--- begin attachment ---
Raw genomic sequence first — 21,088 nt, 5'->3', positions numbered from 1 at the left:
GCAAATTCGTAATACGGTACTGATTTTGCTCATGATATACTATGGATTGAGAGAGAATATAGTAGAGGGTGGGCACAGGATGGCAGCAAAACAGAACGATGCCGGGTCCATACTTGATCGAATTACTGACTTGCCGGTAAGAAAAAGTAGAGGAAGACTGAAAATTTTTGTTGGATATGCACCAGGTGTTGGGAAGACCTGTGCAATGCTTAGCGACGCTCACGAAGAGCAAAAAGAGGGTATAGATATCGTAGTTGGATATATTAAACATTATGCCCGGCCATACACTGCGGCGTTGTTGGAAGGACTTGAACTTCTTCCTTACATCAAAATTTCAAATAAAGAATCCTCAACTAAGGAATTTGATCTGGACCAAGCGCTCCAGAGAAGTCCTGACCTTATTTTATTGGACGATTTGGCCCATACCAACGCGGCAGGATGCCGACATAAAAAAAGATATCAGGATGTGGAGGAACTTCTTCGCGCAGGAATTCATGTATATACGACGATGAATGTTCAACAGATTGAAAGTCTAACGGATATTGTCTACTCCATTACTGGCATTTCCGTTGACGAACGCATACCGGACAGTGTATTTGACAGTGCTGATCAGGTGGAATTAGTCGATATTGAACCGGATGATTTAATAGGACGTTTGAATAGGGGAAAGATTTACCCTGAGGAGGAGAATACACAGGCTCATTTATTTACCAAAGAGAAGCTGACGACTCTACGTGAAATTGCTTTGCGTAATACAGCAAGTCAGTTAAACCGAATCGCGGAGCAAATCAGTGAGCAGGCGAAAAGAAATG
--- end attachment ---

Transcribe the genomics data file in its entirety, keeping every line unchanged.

Raw genomic sequence first — 21,088 nt, 5'->3', positions numbered from 1 at the left:
GCAAATTCGTAATACGGTACTGATTTTGCTCATGATATACTATGGATTGAGAGAGAATATAGTAGAGGGTGGGCACAGGATGGCAGCAAAACAGAACGATGCCGGGTCCATACTTGATCGAATTACTGACTTGCCGGTAAGAAAAAGTAGAGGAAGACTGAAAATTTTTGTTGGATATGCACCAGGTGTTGGGAAGACCTGTGCAATGCTTAGCGACGCTCACGAAGAGCAAAAAGAGGGTATAGATATCGTAGTTGGATATATTAAACATTATGCCCGGCCATACACTGCGGCGTTGTTGGAAGGACTTGAACTTCTTCCTTACATCAAAATTTCAAATAAAGAATCCTCAACTAAGGAATTTGATCTGGACCAAGCGCTCCAGAGAAGTCCTGACCTTATTTTATTGGACGATTTGGCCCATACCAACGCGGCAGGATGCCGACATAAAAAAAGATATCAGGATGTGGAGGAACTTCTTCGCGCAGGAATTCATGTATATACGACGATGAATGTTCAACAGATTGAAAGTCTAACGGATATTGTCTACTCCATTACTGGCATTTCCGTTGACGAACGCATACCGGACAGTGTATTTGACAGTGCTGATCAGGTGGAATTAGTCGATATTGAACCGGATGATTTAATAGGACGTTTGAATAGGGGAAAGATTTACCCTGAGGAGGAGAATACACAGGCTCATTTATTTACCAAAGAGAAGCTGACGACTCTACGTGAAATTGCTTTGCGTAATACAGCAAGTCAGTTAAACCGAATCGCGGAGCAAATCAGTGAGCAGGCGAAAAGAAATG